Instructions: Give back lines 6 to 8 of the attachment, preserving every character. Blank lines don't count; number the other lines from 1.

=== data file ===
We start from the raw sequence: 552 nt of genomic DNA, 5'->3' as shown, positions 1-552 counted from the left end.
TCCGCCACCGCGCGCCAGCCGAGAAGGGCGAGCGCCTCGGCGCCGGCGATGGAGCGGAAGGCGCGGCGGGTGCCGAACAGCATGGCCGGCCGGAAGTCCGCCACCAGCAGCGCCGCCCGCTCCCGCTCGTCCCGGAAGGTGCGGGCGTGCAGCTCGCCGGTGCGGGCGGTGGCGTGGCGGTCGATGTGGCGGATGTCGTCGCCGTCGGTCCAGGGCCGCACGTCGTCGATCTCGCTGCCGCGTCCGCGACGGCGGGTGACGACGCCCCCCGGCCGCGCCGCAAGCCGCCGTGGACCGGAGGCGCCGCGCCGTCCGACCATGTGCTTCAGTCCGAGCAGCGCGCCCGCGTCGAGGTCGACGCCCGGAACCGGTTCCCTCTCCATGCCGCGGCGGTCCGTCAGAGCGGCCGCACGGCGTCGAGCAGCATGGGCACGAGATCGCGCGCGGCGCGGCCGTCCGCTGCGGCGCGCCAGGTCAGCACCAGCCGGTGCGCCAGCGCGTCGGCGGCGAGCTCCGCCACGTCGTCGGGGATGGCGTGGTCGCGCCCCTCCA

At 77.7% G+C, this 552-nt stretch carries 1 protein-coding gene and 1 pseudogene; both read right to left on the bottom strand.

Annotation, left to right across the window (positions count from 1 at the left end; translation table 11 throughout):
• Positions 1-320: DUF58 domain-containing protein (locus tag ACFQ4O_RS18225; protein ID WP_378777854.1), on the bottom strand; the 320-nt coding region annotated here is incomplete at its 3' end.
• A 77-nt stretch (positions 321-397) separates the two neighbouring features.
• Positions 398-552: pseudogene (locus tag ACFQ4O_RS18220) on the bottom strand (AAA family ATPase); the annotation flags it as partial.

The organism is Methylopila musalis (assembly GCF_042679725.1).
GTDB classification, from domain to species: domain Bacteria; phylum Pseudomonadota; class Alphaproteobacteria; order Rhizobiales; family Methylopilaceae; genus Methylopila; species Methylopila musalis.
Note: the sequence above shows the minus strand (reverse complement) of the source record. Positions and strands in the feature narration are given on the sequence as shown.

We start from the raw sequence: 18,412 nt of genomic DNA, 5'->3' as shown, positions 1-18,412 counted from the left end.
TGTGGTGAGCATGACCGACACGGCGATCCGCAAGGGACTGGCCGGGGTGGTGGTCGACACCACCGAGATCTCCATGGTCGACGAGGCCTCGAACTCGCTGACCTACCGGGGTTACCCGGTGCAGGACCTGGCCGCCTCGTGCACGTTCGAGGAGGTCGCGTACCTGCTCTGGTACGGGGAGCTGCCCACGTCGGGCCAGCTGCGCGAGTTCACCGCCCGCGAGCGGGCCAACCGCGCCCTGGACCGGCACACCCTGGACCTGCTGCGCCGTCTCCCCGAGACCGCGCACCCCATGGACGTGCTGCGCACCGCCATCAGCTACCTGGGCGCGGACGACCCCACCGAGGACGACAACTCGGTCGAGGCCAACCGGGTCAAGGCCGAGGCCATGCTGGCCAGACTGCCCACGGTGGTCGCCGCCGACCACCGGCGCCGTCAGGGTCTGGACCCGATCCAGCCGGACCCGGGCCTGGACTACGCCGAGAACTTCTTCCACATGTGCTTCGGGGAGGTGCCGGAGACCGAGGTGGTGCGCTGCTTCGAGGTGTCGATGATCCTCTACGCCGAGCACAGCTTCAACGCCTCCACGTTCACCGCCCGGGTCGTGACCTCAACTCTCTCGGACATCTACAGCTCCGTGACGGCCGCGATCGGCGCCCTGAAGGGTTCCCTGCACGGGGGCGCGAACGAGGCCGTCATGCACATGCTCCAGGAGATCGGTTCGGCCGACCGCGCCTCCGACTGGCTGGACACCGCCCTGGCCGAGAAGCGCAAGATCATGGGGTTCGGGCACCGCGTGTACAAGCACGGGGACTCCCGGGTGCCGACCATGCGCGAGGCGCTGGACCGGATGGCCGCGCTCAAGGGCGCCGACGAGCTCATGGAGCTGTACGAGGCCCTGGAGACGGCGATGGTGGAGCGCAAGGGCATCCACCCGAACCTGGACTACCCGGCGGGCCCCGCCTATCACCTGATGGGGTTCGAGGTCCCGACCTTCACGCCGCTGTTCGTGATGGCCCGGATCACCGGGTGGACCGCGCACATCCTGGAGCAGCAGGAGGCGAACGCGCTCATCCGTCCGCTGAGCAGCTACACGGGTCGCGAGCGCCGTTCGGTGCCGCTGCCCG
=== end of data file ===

• A 77-nt stretch (positions 321-397) separates the two neighbouring features.
• Positions 398-552: pseudogene (locus tag ACFQ4O_RS18220) on the bottom strand (AAA family ATPase); the annotation flags it as partial.

The organism is Methylopila musalis (assembly GCF_042679725.1).